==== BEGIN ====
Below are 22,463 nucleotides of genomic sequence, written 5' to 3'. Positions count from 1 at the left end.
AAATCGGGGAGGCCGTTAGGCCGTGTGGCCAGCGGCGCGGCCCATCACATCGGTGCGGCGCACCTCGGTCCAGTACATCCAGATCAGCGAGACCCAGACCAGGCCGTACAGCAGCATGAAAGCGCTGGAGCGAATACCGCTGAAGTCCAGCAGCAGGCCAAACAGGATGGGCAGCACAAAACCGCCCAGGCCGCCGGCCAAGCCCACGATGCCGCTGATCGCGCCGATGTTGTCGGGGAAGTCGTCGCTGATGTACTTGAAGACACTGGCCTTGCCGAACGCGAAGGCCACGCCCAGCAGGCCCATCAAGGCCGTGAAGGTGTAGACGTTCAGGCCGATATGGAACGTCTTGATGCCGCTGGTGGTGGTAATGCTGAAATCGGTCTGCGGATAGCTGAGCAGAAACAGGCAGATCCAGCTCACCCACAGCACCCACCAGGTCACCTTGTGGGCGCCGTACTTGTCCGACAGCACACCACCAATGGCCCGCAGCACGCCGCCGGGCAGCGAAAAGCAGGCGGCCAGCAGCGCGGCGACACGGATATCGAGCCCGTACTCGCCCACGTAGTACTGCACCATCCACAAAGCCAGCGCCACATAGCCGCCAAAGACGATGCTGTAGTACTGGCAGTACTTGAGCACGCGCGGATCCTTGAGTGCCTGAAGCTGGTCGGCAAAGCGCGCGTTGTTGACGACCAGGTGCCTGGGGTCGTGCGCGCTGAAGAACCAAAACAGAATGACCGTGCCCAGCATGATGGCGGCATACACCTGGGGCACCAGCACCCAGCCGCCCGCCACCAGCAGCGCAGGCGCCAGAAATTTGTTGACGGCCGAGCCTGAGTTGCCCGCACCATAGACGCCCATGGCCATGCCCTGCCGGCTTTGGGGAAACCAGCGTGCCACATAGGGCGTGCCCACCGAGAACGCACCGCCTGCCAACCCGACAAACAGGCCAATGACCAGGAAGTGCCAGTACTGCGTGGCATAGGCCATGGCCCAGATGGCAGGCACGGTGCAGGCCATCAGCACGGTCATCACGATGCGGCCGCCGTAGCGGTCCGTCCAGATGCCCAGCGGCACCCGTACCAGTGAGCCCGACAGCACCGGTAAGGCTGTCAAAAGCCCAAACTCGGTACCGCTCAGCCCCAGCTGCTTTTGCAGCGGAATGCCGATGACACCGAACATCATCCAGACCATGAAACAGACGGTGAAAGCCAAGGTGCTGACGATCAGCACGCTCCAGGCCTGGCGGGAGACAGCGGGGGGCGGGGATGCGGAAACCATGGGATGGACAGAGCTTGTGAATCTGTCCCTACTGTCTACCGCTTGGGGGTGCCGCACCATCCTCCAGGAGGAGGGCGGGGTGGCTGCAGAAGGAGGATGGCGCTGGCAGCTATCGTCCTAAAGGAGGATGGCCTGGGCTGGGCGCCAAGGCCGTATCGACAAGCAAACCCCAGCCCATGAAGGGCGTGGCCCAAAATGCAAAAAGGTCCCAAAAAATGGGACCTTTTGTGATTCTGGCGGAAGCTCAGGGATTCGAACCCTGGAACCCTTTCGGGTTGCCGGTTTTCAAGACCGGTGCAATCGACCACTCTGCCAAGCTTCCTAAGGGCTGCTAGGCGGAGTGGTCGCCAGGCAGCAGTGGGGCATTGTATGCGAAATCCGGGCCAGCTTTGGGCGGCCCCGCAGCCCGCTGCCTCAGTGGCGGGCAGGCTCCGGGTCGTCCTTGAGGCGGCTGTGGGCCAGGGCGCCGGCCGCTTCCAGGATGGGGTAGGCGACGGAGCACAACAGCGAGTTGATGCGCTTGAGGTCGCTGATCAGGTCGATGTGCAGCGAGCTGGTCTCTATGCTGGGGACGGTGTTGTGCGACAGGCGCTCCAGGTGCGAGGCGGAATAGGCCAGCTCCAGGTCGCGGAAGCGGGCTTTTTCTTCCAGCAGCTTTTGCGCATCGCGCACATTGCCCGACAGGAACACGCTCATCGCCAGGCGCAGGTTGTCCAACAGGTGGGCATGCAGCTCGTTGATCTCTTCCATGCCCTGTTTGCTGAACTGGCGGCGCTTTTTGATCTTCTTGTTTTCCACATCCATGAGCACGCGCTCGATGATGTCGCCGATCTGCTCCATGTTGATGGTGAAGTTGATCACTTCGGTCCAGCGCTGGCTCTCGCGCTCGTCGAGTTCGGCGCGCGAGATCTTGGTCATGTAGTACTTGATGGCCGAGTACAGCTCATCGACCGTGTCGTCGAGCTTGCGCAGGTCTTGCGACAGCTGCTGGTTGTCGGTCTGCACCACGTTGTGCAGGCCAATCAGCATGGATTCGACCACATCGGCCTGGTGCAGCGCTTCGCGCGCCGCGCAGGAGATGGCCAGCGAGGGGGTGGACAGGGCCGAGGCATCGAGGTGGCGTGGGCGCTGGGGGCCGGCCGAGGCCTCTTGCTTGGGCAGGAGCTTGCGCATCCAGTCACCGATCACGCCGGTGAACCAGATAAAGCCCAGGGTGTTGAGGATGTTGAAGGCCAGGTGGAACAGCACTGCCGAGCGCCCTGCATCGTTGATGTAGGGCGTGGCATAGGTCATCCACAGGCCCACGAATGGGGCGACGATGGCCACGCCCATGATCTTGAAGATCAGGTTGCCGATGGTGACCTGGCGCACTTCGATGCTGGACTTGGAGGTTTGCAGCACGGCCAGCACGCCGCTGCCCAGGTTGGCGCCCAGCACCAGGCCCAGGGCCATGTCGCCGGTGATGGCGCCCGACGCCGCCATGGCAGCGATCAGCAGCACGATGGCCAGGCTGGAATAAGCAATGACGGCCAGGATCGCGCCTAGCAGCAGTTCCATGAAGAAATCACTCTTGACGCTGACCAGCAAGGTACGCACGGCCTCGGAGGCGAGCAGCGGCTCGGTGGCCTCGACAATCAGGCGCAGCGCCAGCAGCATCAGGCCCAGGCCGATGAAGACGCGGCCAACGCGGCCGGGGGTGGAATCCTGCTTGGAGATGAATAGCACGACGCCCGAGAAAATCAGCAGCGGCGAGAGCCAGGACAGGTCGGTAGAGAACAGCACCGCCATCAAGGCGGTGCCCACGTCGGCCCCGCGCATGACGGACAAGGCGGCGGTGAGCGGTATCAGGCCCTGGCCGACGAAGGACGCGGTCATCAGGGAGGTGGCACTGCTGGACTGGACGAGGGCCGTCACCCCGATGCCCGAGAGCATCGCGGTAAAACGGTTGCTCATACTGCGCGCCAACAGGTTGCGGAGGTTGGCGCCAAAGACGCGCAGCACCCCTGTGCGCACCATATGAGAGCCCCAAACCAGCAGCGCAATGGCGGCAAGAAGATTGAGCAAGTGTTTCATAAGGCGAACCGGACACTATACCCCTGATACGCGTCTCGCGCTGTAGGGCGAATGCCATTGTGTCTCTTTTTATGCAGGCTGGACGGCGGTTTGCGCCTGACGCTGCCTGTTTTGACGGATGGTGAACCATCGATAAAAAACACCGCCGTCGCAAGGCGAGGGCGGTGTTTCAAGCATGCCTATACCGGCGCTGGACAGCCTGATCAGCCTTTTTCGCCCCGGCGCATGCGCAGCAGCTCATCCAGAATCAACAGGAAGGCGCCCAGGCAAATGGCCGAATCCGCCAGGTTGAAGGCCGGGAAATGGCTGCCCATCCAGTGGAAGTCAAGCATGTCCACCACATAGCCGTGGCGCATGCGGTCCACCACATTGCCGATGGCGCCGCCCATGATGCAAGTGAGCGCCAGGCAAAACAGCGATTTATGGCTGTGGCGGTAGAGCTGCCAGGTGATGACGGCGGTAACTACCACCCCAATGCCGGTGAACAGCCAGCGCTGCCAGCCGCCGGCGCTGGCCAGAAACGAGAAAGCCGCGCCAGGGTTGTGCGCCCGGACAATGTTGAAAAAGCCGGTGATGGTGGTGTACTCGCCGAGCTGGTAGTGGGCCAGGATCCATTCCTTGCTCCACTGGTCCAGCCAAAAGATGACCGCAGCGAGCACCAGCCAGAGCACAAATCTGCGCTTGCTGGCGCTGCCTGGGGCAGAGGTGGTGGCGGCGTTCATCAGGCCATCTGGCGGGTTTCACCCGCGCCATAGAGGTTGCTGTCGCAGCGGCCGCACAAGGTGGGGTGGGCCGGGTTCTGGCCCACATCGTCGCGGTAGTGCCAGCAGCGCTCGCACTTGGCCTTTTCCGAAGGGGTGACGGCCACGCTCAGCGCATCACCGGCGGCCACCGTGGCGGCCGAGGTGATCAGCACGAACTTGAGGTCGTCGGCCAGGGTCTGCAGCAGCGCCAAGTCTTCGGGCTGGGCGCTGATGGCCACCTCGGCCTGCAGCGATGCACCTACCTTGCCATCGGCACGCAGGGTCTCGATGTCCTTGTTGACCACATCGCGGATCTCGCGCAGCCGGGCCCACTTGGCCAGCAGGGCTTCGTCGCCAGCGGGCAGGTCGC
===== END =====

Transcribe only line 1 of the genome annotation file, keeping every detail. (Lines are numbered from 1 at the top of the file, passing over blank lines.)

Below are 22,463 nucleotides of genomic sequence, written 5' to 3'. Positions count from 1 at the left end.